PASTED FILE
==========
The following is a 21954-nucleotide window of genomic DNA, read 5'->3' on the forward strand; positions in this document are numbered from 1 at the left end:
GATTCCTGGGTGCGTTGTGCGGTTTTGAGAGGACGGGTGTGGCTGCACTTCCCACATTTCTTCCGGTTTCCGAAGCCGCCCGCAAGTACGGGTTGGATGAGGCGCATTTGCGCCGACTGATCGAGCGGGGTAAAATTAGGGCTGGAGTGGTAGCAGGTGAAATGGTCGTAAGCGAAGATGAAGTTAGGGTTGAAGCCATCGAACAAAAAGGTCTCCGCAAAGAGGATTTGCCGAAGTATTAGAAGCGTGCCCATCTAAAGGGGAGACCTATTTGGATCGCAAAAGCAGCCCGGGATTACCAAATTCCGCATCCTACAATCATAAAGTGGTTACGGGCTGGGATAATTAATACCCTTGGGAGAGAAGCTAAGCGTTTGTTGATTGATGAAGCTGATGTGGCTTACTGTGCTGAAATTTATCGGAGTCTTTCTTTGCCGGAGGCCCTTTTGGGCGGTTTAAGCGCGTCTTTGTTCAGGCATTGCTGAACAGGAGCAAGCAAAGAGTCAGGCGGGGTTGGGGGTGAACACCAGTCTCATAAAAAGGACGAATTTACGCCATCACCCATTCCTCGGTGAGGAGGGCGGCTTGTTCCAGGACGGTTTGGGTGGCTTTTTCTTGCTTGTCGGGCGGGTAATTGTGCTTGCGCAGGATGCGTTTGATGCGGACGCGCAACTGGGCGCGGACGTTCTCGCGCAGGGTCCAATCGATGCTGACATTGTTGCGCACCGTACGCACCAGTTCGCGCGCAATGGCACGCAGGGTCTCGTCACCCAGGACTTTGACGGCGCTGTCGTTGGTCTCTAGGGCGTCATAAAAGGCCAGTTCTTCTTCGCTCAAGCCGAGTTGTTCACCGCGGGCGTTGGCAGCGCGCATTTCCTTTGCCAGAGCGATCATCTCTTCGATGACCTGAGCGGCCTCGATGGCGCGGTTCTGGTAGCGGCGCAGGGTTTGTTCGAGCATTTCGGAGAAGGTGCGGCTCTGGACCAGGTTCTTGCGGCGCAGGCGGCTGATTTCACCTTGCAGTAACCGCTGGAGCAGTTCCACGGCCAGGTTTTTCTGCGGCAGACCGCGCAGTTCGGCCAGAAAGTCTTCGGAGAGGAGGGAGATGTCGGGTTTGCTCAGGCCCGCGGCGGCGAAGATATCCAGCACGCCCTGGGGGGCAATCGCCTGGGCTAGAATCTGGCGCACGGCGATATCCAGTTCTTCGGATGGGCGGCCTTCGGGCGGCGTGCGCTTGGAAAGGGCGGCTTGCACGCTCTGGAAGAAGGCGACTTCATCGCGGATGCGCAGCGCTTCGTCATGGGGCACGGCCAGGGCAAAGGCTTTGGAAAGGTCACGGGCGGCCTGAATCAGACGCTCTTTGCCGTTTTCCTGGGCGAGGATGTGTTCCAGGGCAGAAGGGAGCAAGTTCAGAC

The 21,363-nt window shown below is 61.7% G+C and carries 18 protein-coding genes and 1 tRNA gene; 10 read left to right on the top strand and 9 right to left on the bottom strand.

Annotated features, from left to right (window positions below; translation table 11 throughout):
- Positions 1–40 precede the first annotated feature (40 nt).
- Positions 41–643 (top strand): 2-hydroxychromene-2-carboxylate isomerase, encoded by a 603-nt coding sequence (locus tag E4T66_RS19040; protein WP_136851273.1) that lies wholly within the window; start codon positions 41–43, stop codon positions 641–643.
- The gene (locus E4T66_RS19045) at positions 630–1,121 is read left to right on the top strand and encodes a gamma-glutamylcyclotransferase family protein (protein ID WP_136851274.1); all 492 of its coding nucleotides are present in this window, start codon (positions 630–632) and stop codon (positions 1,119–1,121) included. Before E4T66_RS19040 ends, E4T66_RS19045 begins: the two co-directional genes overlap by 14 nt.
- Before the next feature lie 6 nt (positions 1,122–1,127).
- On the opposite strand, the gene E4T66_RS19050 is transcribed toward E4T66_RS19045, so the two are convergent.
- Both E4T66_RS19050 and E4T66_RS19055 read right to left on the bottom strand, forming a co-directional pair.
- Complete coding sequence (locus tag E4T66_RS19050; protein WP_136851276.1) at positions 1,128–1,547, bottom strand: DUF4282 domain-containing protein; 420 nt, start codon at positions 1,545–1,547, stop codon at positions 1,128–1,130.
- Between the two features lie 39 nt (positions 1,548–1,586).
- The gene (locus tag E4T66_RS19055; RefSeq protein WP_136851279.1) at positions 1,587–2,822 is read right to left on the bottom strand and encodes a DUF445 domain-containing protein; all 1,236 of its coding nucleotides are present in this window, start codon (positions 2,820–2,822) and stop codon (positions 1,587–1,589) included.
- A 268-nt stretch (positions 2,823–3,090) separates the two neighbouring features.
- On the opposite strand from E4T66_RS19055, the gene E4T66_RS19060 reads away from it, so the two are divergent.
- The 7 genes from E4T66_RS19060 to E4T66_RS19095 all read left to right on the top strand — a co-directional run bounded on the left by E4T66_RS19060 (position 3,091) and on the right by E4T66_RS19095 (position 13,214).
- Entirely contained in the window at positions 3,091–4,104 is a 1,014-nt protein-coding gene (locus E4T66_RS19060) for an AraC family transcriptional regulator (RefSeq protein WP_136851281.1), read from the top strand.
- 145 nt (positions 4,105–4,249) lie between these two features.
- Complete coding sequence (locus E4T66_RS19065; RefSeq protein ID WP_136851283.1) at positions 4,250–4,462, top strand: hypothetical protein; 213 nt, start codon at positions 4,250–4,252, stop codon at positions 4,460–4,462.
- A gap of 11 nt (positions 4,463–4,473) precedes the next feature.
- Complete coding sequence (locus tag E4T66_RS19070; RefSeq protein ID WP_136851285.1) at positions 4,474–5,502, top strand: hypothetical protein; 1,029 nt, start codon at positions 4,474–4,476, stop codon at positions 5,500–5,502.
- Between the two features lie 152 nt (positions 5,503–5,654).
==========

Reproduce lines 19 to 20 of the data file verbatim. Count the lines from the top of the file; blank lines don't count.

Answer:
- Complete coding sequence (locus E4T66_RS19065; RefSeq protein ID WP_136851283.1) at positions 4,250–4,462, top strand: hypothetical protein; 213 nt, start codon at positions 4,250–4,252, stop codon at positions 4,460–4,462.
- A gap of 11 nt (positions 4,463–4,473) precedes the next feature.